Originally published April 26 2011
McDonald's dominates new job creation in America
by J. D. Heyes
(NaturalNews.com) - If you're one of the 13 million or so Americans out of work, chances are you're looking a job - any job. Even a job at McDonalds.
McDonalds held a National Hiring Day on Tuesday; with company officials saying they hoped to hire 50,000 new employees to fill positions at the company's 14,000 franchises around the country.
And while some may hail the event as a giant step forward in lowering the nation's 8.8 percent jobless rate, there is this: It is also another blow to the nation's health.
Obesity rates in America have skyrocketed in recent years; about one-third of all Americans are considered obese. That trend is contributing to a rise in diabetes and other diseases and driving up health costs. According to the Centers for Disease Control and Prevention, obesity rates have been climbing steadily for more than 20 years, and that is particularly true among our youth.
"Obesity is a known risk factor for chronic diseases including heart disease, diabetes, high blood pressure, stroke and some forms of cancer," says a summary by the National Center for Biotechnology Information, a division of the National Institutes of Health.
One of the most serious of obesity complications is diabetes. Obesity increases insulin resistance, which leads to higher blood glucose levels and aids in the development of diabetes. According to 2007 figures, diabetes costs grew to $174 billion, the American Diabetes Association said. In all, obesity cost the nation some $344 billion in 2010.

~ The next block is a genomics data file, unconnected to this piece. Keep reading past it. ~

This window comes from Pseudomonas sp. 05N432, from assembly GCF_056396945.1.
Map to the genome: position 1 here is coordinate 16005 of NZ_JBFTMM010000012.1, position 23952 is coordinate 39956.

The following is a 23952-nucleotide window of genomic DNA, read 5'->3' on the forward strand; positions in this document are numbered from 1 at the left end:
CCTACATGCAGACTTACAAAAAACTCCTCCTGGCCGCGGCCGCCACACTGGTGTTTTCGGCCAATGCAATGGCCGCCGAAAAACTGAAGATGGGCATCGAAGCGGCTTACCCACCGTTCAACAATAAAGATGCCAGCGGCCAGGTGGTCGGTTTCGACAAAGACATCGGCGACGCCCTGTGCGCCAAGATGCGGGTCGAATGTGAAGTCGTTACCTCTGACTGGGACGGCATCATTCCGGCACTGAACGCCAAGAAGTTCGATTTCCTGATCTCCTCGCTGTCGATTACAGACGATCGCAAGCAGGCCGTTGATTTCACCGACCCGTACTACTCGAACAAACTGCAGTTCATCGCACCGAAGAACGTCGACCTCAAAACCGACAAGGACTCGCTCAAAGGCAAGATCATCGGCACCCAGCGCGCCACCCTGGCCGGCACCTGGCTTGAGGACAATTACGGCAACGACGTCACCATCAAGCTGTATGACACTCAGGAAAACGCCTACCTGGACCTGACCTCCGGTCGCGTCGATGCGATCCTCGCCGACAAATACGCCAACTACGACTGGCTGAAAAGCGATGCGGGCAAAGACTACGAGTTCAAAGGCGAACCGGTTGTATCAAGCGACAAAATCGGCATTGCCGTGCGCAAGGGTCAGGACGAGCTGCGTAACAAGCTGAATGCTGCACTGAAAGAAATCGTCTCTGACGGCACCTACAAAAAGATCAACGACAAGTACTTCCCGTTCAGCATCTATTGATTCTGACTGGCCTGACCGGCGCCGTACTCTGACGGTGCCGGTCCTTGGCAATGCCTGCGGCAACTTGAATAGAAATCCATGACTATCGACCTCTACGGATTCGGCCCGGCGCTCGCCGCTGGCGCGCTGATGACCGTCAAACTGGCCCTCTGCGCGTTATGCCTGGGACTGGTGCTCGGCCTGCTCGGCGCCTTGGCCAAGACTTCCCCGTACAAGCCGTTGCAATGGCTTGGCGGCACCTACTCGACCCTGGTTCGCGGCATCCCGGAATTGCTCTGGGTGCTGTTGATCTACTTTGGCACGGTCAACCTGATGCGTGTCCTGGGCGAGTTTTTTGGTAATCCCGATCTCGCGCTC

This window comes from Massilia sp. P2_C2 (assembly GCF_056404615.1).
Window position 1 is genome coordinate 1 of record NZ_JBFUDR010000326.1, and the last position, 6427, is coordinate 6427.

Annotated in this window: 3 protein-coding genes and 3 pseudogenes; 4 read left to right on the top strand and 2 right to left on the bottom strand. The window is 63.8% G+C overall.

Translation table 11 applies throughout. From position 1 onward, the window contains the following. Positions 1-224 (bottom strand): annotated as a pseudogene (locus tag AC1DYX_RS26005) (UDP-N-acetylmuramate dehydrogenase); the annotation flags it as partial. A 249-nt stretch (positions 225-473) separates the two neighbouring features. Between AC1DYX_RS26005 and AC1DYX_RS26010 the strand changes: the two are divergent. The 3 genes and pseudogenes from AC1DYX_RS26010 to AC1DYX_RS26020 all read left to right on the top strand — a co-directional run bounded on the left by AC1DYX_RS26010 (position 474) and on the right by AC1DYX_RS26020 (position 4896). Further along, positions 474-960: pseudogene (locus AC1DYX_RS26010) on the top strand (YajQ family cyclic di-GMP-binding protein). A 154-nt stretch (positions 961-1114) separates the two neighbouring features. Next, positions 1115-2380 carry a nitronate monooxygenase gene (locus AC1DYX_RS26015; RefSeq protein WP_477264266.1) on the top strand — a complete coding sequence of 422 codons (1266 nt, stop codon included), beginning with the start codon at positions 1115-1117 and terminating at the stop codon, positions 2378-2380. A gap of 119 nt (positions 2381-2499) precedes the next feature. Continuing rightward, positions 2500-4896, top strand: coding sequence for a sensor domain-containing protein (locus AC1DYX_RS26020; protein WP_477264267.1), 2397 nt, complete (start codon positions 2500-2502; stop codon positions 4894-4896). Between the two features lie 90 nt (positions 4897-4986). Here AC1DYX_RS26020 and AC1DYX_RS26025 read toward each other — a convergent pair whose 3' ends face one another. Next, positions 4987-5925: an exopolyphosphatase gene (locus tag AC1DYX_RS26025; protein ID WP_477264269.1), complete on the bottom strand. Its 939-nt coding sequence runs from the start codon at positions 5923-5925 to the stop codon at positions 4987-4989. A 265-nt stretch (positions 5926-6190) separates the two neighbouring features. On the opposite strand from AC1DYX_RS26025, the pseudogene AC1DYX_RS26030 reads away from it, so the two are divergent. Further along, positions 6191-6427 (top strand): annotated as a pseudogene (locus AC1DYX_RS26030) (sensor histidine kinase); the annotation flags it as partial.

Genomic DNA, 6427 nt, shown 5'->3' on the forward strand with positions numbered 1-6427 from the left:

Moreover, research has shown that a big contributor to our ever-expanding waistlines is the fast food industry. That makes sense, considering the high content of fats, sugar, salt and calories contained in fast-food.
Such eating habits, once again, are promoting higher incidences of diabetes. Research shows the direct correlation between consumption of the kinds of processed foods served by such restaurants and the higher incidence of diabetes.
And we're even exporting our unhealthy eating habits. As more countries embrace American-style fast food and sedentary lifestyles, obesity rates have doubled overseas. And as obesity rates climb, life expectancy rates decline.
Without question, these are tough times and jobs are scarce. But we ought to be careful about anointing as an economic savior an industry that drains our health and wealth.
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